First, the House of Representatives is going to impeach President Donald Trump. The vote will be on a straight party line vote. People shouldn’t make more of this than it deserves. James Madison, in The Federalist, argued that the bad behavior of one group would be held in check by the bad behavior of the opposing group. In short, this is how the Founders expected things to shake out.
Second, the Senate will try President Trump.
Third, they will acquit him him of all charges. This will happen on a straight party line vote. See above for an explanation.
There could be significant political fall-out from this trial.
On the one hand, the Republicans will have “gone loud” on Trump. What if some new disaster of the president’s own making comes to light midstream? What if the majority of American voters in November 2020 then decide that they’ve had enough? Not only will Trump be defeated, but so will Republicans in swing districts.
On the other hand, Democrats will have “gone loud” in impeachment when it was fated to lead to nothing. Democrats and their media dog-whistlers will have made this the central issue in American politics during the Democratic primaries. Whoever wins the nomination could be dragged down by this issue. Or, perhaps, if enough Americans are persuaded by the trial testimony rather than by their established positions, then it will work against Trump and hos republican supporters.
On yet a third hand, former VP Joe Biden may be called to explain his “don’t ask, don’t tell” relationship with his son and his son’s choice of employment.
Hunter Biden may be called to explain his work on behalf of a Ukrainian energy company when his business partner–Chris Heinz–wouldn’t go near it. “What has four wheels and flies” A garbage truck.”–My Dad.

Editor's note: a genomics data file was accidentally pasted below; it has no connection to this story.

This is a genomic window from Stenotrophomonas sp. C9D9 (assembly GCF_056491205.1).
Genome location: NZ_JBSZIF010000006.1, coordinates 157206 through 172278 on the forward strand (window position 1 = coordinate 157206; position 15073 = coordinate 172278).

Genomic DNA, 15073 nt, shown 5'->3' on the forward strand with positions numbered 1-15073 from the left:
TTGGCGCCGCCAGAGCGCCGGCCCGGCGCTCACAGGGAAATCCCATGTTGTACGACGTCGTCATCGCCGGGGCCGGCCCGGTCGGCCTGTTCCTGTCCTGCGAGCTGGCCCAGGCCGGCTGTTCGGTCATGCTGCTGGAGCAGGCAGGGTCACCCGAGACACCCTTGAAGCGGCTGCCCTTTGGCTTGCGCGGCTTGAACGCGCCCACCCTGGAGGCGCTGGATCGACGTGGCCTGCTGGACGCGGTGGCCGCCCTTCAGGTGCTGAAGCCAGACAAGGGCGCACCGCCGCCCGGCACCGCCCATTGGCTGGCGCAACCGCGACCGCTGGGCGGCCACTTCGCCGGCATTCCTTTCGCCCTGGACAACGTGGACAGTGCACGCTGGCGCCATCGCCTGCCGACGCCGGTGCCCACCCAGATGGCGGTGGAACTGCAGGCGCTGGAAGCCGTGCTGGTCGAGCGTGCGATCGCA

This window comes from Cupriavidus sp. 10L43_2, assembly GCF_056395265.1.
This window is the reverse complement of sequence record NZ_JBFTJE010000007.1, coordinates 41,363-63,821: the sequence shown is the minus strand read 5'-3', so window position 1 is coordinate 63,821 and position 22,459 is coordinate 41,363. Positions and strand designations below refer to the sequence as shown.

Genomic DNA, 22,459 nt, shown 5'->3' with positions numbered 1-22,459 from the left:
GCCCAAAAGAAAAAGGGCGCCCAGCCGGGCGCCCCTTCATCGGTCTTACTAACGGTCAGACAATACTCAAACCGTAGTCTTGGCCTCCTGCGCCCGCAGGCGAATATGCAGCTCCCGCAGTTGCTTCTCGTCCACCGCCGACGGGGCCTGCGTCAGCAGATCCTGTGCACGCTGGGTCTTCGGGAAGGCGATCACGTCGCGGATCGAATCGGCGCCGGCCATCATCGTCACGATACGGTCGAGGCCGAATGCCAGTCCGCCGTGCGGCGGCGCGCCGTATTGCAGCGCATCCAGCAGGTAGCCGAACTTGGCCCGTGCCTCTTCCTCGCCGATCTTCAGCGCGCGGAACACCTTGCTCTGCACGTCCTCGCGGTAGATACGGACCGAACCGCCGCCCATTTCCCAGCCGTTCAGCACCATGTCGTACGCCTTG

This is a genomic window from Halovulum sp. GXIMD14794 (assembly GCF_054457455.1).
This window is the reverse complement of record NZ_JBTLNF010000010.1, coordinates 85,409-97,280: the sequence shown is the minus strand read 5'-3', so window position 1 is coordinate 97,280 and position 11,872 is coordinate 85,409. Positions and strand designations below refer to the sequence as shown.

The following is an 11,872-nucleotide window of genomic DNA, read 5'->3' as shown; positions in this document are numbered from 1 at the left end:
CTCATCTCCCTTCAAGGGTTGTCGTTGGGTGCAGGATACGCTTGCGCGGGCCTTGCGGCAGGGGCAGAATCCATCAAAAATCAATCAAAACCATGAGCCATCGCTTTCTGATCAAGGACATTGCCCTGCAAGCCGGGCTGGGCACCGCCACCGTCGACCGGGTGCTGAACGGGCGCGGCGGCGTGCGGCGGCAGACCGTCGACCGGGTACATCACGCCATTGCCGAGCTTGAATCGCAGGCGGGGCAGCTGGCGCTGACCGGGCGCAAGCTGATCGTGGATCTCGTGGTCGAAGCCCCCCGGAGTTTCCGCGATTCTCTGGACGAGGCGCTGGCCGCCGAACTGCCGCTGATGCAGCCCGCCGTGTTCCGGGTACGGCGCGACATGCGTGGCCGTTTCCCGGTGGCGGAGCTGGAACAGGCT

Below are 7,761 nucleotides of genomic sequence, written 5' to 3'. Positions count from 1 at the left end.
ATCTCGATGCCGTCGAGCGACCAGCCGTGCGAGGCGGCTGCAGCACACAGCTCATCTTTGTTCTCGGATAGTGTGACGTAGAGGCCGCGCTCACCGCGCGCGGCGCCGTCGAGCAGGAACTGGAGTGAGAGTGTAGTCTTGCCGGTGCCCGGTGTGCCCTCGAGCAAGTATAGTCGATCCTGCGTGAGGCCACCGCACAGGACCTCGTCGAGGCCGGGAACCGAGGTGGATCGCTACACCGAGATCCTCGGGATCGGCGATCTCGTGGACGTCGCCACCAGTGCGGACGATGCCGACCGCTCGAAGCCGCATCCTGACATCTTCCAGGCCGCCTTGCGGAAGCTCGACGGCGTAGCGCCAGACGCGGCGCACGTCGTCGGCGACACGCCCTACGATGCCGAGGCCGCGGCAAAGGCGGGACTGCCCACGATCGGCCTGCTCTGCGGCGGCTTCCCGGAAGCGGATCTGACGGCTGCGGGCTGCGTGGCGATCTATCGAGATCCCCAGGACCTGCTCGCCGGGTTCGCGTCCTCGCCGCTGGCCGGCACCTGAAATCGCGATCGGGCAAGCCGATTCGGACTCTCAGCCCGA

Ambassadors Marie Yovanovich and William Taylor may be asked–as they should have been if the House Republicans had any brains–if there was any discussion within the Embassy or between the Embassy and the State Department of Hunter Biden’s position with Burisma. Were government officials concerned about his role and about any actions of the VPOTUS?
Then, what if Mitch McConnell decides to use the hearings to investigate the possible role of individual Ukrainians–rather than the Ukrainian government as a whole–in the 2016 election? After all, Candidate Trump said many pro-Russian things during the campaign. President Obama had denied “lethal” aid to Ukraine in the early stages of the Russo-Ukraine war. Would a Trump victory lead to a cut-off of all aid? (In the event, just the opposite happened, but there was no way for Ukrainians to know this before the fact.) Might some of them have considered opposing Trump by transmitting secret information to the Americans? Do politicians play be different rules in Ukraine than in the United States?
Then, the Republican are sure to cite the example of Iran-Contra: a president accused of crimes, but never subjected to impeachment. Peggy Noonan already raised this question in today’s Wall Street Journal. Sometimes a scandal is only a scandal, rather than grounds for impeachment.
Then, , a prolonged trial might “dirty up” Joe Biden, while trapping Elizabeth Warren and Bernie Sanders in Washington during important elements of the Democratic primary season. For that matter, it might give free rein to Senator Kamala Harris’s cross-examination “skills.” Meanwhile, Michael Bloomberg will stand above the fray.
Where will we be when this ends? I’m just trying to see this from the opposing points of view here.
Democrats may be further enraged. First the Trump-Russia “collusion” (John Podesta’s term I think, rather than Donald Trump’s) goes into the ground. Then the Biden-Ukraine corruption thing goes into the ground.
Republicans may be further enraged. First, there was the Democratic and media “with-hunt” in anticipation of the findings of the Mueller Report. Second, there was the impeachment-looking-for-a-cause movement that fastened on the imperfect telephone call.
Another election is looming.
“I tremble for my country when I reflect that God is just; that his justice cannot sleep forever.”–Thomas Jefferson.